The European Union currently creates more than 25 million tonnes of agricultural wood prunings each year, but only a marginal percentage is used as solid biofuel. The EuroPruning project seeks to turn prunings into a valuable fuel source by developing solutions for their harvesting, transportation and storage that will create growth in the European biofuels market.
"The new logistics chain will take advantage of an unused agricultural residue to generate energy in a sustainable way", said Fernando Sebastián, project coordinator from the Research Centre for Energy Resources and Consumption (CIRCE). Horticultural pruning by-products are an essentially unexploited biomass resource. In order to modify this, new logistics need to be developed to make the collection and use of prunings economically, technically and environmentally sound. "The mobilisation of available pruning residues could generate more than 30.000 jobs in Europe, bringing social and economic benefits to rural communities by diversifying their economies."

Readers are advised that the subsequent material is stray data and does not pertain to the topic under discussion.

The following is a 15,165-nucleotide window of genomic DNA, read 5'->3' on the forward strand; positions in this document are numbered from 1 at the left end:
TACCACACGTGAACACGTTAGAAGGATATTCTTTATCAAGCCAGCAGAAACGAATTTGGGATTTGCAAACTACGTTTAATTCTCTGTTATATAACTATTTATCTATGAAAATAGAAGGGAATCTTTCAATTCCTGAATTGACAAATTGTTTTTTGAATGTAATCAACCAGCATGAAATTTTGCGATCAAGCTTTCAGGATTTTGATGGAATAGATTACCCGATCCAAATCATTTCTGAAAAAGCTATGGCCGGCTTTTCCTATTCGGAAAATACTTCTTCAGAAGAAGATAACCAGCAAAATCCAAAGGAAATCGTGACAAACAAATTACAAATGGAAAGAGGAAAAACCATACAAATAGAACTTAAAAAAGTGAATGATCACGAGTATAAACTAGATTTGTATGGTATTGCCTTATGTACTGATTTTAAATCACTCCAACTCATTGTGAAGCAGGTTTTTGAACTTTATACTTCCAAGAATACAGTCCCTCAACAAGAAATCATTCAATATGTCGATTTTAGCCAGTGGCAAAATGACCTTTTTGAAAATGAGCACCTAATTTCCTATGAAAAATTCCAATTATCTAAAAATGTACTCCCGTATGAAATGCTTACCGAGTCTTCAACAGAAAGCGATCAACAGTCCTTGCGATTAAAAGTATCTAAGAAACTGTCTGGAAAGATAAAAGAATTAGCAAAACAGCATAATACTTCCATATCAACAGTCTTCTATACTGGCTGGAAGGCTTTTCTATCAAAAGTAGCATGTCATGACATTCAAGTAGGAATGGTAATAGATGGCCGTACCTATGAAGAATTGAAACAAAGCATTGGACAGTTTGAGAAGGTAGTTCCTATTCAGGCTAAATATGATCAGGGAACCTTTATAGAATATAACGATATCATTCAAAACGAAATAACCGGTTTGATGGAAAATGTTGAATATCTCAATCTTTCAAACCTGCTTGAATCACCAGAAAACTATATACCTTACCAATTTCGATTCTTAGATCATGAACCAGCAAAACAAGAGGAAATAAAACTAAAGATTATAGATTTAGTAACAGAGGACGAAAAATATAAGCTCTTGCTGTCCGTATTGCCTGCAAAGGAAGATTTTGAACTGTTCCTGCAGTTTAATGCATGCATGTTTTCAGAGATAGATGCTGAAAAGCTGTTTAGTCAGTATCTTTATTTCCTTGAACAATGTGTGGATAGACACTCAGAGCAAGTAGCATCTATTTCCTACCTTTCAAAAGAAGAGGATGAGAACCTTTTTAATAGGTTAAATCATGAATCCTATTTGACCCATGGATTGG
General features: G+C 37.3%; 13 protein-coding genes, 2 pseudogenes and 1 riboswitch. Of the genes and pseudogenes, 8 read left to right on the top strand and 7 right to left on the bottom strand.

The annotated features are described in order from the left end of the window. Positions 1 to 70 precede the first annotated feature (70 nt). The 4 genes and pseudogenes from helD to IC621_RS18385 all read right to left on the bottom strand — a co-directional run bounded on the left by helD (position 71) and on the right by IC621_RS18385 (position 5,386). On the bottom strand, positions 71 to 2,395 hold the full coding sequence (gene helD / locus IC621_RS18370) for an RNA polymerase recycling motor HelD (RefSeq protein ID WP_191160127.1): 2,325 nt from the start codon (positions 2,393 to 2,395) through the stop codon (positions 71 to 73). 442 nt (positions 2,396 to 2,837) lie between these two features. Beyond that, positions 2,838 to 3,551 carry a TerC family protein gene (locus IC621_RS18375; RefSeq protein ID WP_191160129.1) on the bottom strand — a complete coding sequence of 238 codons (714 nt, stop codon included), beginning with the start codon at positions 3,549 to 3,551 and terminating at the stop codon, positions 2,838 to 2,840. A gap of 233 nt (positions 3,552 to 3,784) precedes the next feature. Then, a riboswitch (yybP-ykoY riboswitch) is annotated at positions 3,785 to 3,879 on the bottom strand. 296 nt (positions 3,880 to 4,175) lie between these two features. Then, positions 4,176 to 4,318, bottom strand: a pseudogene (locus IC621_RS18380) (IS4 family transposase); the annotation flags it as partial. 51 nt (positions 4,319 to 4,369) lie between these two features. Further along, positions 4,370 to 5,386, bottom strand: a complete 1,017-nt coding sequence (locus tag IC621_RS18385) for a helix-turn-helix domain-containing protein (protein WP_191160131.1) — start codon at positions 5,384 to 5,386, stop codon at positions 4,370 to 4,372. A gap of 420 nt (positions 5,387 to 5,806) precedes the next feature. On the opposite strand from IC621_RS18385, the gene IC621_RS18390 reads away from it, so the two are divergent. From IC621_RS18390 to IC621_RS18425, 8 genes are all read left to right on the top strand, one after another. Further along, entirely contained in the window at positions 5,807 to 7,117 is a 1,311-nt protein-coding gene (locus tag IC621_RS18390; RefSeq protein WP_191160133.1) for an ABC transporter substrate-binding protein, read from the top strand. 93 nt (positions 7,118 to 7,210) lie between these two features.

EuroPruning will develop new machinery for harvesting and treating prunings from the field, will provide solutions for cost-effective storage options, and will develop a decision-support tool to improve logistics from farm to final user. EuroPruning will monitor the value chain in terms of economic performance, biomass quality, sustainability and conservation of soil properties. Demonstrations of the identified value chains for Mediterranean, Oceanic and Continental climates will be held in Spain, France and Germany to show their feasibility and to evaluate the performance of the project results.